A Guy's Guide to the Good Life: Virtues for Men

Overview


What if the good life has less to do with prestige and plenty and more to do with prudence, hope and faith? Would you still want a guide to get there? Maybe the idea of a life based on the virtues creates an uneasy feeling. Too hard, you might think, too boring. Robert Lockwood sets the record straight in A Guy’s Guide to the Good Life.

Lockwood weaves Scripture, Church teaching and everyday stories—from Babe Ruth’s funeral to the author’s doomed efforts to make the varsity ...

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Overview


What if the good life has less to do with prestige and plenty and more to do with prudence, hope and faith? Would you still want a guide to get there? Maybe the idea of a life based on the virtues creates an uneasy feeling. Too hard, you might think, too boring. Robert Lockwood sets the record straight in A Guy’s Guide to the Good Life.

Lockwood weaves Scripture, Church teaching and everyday stories—from Babe Ruth’s funeral to the author’s doomed efforts to make the varsity basketball team—revealing the virtues for what they really are: a call to action and our tie to the living God.

The virtuous life isn’t just the good life; it’s the best life, the life you were made for.

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Product Details

  • ISBN-13: 9780867168679
  • Publisher: Franciscan Media
  • Publication date: 3/28/2009
  • Pages: 145
  • Product dimensions: 5.13 (w) x 8.00 (h) x 0.45 (d)

Meet the Author

Award-winning Catholic columnist, editor and author ROBERT P. LOCKWOOD is the director of communications for the Diocese of Pittsburgh and general manager of the Pittsburgh Catholic. He wrote A Faith for Grown-Ups: A Midlife Conversation about What Really Matters (Loyola Press).
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Sort by: Showing 1 Customer Reviews
  • Posted May 30, 2009

    more from this reviewer

    Anything is possible

    Robert P. Lockwood, director of communications for the Diocese of Pittsburgh, is also a columnist and general manager of the Pittsburgh Catholic. His writing is fast paced and informal, filled with personal stories and a wide swath of cultural, literary, and religious references. Early on, he quotes Paul's explanation of virtue in Romans 13:8-10. Addressing the theological and cardinal virtues, Paul defines how we should live, Lockwood writes, "answering the eternal question of men: 'What the hell am I doing with my life?'" For those who believe a virtuous life is too difficult, Lockwood points to grace and the sacraments, which make living the virtues both attainable and easier than the alternative.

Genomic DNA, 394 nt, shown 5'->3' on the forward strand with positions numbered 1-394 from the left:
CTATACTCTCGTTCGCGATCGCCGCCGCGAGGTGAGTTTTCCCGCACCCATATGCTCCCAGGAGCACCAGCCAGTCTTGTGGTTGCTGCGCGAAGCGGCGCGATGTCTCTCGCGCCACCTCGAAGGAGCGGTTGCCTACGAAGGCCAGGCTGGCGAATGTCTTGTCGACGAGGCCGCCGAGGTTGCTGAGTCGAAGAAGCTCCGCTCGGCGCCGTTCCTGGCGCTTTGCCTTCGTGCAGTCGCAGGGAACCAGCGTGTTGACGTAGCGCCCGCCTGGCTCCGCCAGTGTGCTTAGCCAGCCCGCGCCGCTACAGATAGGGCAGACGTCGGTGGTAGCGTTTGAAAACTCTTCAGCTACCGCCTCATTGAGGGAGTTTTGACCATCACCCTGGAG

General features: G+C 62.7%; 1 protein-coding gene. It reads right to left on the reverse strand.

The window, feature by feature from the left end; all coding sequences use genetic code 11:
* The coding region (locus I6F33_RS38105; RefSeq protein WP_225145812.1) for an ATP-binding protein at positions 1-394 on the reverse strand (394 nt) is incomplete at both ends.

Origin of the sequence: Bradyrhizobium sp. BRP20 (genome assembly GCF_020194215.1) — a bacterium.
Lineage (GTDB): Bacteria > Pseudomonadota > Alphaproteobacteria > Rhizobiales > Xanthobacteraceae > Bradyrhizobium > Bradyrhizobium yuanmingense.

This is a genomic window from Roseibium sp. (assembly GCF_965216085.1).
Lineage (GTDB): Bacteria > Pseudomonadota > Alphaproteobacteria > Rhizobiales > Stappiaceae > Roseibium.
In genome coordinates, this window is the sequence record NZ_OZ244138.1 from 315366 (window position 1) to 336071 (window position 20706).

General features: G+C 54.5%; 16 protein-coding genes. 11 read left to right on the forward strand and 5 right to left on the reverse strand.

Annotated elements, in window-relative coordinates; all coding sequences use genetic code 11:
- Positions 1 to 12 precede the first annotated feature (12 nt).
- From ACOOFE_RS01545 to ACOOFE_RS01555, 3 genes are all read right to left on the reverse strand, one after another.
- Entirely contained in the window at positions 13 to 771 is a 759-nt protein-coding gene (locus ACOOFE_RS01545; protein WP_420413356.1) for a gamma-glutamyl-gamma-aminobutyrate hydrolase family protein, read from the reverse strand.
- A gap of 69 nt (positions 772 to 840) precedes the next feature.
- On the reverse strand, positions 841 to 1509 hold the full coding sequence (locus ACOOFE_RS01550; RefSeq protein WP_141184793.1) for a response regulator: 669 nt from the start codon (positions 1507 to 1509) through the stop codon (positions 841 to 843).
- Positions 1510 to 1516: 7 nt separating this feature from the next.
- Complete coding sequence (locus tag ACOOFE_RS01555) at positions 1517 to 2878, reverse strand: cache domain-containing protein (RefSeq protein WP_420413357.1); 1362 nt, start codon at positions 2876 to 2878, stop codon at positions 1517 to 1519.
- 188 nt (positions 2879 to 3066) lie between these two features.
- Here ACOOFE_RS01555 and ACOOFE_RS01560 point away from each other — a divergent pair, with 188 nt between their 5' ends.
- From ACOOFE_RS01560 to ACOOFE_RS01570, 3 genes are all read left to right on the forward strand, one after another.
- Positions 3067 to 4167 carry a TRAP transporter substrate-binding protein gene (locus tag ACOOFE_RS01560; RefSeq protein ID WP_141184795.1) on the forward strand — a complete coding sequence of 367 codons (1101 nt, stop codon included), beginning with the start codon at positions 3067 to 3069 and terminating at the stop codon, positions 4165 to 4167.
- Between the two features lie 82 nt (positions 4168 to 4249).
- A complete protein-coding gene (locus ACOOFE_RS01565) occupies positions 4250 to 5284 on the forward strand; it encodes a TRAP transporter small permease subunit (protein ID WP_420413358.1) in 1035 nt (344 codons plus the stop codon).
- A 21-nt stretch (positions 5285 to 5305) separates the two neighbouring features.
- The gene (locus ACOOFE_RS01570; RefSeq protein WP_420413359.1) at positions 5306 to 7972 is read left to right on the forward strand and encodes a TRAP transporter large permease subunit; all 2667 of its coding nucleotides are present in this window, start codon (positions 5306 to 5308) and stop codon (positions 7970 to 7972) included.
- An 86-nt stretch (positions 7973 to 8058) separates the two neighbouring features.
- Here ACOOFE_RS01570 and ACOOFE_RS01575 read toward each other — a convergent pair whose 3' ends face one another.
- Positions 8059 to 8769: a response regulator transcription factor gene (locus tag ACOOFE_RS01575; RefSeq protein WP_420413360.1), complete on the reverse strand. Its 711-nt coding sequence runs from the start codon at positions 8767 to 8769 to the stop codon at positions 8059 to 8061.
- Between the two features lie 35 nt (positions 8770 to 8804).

Each chapter of Guy's Guide is devoted to a single virtue and opens with a formal definition. Lockwood presents an array of stories, many related to sports, famous and unacknowledged heroes, and his own life, particularly the earlier times. A section called "A Little Scripture" is implanted in roughly the middle of each chapter to forge a connection between the stories of virtue and teachings of the New Testament. Within, between, and through all this are memorable nuggets expressed eloquently, as the following quotations show.

    "The bravery of a guy trudging off to work every day to a job that's tearing his guts out because his family has to eat.... It's at the shank of the evening, when belief is hard, that fortitude becomes a virtue to live by.... Temperance is knowing how to live passionately without living by our passions.. We don't have to settle for the ordinary, for the good enough. With God, through grace and the sacraments, anything is possible."

    1 out of 1 people found this review helpful.

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